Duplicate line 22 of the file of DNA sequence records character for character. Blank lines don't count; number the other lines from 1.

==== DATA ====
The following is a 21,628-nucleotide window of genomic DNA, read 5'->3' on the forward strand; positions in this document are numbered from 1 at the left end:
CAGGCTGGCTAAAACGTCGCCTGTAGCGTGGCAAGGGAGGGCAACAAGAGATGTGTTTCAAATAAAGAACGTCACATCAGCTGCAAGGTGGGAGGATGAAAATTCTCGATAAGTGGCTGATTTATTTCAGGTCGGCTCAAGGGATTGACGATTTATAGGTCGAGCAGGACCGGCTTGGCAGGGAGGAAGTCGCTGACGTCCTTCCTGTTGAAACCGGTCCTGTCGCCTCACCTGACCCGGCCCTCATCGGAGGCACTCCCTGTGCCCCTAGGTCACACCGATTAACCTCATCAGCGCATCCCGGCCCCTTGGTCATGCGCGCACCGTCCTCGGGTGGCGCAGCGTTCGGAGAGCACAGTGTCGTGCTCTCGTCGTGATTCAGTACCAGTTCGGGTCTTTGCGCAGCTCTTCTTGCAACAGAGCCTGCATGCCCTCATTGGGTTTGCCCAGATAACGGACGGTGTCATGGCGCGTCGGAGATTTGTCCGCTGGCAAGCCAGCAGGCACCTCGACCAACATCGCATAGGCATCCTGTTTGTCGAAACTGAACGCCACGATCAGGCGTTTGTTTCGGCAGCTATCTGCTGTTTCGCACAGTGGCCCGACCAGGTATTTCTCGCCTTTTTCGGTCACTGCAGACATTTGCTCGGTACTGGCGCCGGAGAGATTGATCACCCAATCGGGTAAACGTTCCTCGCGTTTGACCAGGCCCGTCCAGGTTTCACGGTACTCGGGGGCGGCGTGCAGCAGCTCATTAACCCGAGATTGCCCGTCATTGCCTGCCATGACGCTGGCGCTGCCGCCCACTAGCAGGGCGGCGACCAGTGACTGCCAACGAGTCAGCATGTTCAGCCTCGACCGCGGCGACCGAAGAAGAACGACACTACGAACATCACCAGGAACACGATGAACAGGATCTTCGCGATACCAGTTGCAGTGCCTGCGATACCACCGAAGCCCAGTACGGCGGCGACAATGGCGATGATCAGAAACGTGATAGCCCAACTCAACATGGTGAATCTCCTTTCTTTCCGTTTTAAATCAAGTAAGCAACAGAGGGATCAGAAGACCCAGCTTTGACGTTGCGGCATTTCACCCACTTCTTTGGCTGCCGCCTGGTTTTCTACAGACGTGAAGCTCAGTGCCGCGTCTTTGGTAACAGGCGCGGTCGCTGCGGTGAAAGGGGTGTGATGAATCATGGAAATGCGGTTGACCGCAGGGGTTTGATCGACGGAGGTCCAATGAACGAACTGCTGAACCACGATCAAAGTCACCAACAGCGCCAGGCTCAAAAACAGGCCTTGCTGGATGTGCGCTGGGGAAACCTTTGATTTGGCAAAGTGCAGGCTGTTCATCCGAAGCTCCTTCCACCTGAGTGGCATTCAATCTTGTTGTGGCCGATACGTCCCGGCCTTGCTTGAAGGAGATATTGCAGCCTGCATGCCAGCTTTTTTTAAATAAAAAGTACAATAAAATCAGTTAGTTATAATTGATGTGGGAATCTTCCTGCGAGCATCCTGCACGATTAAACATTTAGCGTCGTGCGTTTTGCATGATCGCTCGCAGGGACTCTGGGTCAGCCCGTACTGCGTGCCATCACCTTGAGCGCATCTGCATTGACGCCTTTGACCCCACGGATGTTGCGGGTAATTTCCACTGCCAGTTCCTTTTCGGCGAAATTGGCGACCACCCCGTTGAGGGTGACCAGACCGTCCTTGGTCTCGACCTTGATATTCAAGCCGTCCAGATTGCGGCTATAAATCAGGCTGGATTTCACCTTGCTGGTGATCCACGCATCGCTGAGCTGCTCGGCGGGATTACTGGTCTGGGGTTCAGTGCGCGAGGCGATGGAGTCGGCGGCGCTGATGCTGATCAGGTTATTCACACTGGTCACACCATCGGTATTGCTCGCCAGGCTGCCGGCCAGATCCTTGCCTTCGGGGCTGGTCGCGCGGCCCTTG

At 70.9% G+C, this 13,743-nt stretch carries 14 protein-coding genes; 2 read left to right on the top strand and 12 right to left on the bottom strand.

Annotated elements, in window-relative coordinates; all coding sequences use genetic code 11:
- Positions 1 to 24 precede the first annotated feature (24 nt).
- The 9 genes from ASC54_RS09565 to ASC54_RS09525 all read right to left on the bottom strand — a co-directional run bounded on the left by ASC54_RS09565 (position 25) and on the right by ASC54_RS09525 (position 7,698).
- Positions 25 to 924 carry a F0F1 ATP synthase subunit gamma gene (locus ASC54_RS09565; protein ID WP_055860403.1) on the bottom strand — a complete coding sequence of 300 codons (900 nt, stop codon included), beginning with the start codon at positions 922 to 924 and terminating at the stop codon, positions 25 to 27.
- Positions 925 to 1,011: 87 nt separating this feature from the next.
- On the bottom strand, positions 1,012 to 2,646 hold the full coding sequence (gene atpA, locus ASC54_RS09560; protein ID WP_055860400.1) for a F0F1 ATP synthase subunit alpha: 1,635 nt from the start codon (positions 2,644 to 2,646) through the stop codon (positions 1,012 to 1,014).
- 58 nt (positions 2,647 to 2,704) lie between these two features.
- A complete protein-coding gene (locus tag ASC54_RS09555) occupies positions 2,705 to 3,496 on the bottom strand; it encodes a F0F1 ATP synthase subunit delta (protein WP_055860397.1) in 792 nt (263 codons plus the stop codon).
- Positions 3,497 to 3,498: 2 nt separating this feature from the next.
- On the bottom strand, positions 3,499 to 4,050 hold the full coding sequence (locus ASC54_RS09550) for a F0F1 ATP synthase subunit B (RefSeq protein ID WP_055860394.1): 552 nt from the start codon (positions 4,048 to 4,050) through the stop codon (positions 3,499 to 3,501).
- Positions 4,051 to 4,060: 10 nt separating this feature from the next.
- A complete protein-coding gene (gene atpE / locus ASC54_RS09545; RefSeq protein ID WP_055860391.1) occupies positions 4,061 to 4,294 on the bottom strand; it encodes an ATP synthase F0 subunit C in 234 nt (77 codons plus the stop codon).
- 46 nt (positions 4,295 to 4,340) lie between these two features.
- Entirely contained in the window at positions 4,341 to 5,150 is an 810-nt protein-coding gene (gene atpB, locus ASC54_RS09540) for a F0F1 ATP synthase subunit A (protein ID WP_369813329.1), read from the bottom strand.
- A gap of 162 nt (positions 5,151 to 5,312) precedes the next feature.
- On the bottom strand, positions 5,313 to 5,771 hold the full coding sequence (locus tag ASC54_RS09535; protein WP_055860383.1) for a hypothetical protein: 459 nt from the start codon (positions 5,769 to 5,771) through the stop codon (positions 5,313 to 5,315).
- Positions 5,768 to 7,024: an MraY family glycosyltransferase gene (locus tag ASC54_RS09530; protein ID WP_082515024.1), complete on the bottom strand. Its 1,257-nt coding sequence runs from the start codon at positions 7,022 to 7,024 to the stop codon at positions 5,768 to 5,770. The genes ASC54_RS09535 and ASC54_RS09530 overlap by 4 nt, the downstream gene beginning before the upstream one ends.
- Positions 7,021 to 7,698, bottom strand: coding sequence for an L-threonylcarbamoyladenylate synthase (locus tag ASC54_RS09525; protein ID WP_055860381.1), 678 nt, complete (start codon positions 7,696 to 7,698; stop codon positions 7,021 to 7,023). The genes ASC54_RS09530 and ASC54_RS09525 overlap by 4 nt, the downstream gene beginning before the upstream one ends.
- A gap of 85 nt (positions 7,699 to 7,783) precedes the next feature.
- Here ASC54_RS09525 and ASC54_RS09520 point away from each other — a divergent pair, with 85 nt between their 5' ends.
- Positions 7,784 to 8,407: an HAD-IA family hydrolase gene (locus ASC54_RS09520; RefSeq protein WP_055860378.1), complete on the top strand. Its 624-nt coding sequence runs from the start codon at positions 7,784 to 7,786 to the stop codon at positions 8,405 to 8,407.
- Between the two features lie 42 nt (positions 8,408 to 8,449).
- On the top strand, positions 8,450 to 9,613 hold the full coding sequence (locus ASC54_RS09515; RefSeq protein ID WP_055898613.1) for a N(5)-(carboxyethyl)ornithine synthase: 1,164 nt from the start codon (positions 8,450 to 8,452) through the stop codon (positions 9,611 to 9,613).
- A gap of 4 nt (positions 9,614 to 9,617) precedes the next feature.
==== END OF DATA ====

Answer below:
- A gap of 85 nt (positions 7,699 to 7,783) precedes the next feature.